In the past two weeks, there has been a landslide of new same-sex marriage decisions. In particular, the Arkansas Supreme Court as well as federal district courts in Oregon and Pennsylvania all concluded that bans against same-sex marriage are unconstitutional.
At this point, the outcome in these cases is not surprising–by all appearances the tide has turned and the arguments attempting to justify marriage bans have been exhausted. (At least at the level of the lower courts–this is not a prediction about how the Supreme Court will ultimately decide on state-level marriage bans.)
What is surprising is the utter lack of consistency in terms of the reasoning employed by these lower courts. As I have written about previously, before United States v. Windsor, there were multiple paths available through an equal protection analysis of same-sex marriage. Possible avenues included:
- Applying strict scrutiny because such laws implicated the fundamental right to marriage.
- Applying intermediate scrutiny because such laws discriminate on the basis of sexual orientation, while deeming sexual orientation a new, quasi-suspect classification.
- Applying intermediate scrutiny because such laws discriminate on the basis of gender, an established quasi-suspect classification.
- Applying so-called “heightened rational basis review,” and finding that such laws do not serve the interests they purport to.
- Applying traditional rational basis review, but concluding such laws advanced no legitimate state interest.
- Concluding that such laws are based in unconstitutional animus such that they fail under any level of scrutiny.
Even this lengthy list overly simplifies the menu of doctrinal choices available to courts addressing the marriage equality issue.
And what is fascinating is that all of these options remain available–and are being used by lower courts–despite the fact that the highest court in the nation has ruled on marriage equality.
The Decisions in Arkansas, Oregon and Pennsylvania
This lack of consolidation is manifest in the most recent spate of marriage equality decisions.
MARRIAGE AS FUNDAMENTAL RIGHT
For example, on the issue of whether state-level marriage bans implicate a fundamental right, the Arkansas court concluded that this was self-evident, and did not engage in a tortured analysis of whether the plaintiffs were seeking to access the traditional, recognized right of marriage, or claiming that there was a fundamental right specifically to same-sex marriage. Because the challenged laws implicated a fundamental right, strict scrutiny would apply–but the court instead executed the by-now familiar move of not actually applying this level of scrutiny, instead concluding that the law would fail under deferential rational basis review in any case.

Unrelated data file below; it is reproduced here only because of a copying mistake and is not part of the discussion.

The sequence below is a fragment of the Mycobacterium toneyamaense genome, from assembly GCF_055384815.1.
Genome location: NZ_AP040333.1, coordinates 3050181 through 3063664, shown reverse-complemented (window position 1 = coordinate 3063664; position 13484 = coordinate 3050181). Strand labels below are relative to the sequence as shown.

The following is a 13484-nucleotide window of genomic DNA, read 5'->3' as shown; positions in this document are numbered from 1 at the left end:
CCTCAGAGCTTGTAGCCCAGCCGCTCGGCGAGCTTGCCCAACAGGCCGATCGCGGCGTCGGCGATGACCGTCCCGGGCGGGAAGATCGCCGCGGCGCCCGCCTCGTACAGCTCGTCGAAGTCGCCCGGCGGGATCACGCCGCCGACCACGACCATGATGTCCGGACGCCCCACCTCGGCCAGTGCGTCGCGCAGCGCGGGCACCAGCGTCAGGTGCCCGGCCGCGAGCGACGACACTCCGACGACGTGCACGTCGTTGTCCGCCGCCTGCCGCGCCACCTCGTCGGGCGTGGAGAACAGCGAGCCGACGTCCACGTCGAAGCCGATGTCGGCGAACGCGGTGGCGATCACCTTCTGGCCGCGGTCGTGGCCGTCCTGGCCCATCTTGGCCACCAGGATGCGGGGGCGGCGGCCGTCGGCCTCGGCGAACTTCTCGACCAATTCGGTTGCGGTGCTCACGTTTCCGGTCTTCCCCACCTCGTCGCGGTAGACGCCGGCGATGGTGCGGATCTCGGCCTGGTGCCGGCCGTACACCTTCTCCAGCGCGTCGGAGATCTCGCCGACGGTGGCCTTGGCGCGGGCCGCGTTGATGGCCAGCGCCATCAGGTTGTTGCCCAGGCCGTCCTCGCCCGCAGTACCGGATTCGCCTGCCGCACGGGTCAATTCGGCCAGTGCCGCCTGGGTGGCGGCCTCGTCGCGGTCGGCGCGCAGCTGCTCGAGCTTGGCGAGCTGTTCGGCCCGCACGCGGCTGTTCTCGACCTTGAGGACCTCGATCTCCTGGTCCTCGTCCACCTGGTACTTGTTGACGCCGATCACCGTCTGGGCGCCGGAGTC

By contrast, the Pennsylvania court engaged in a lengthy analysis of whether the fundamental right to marriage encompassed a right to same-sex marriage, and concluded that it did. But rather than applying strict scrutiny, the court concluded that this made the marriage laws per se unconstitutional, which is wrong as a matter of either due process or equal protection analysis.
SEXUAL ORIENTATION AS SUSPECT CLASSIFICATION
On this point, the Arkansas court performed a traditional suspect-classification analysis (looking at the relevance of the trait to ability; immutability; and political powerlessness) and concluded that sexual orientation was a quasi-suspect classification, such that intermediate scrutiny would be required for laws discriminating on that basis.
The Pennsylvania court made an interesting move following the lead of the 9th Circuit in the recent SmithKline decision, by declining to engage in a substantive suspect classification analysis, but concluding that sexual orientation classifications were subject to heightened scrutiny simply because the Windsor decision applied something like heightened scrutiny in its analysis. (The Oregon court flirted with this analysis but ultimately determined that there was insufficient guidance to commit to it.)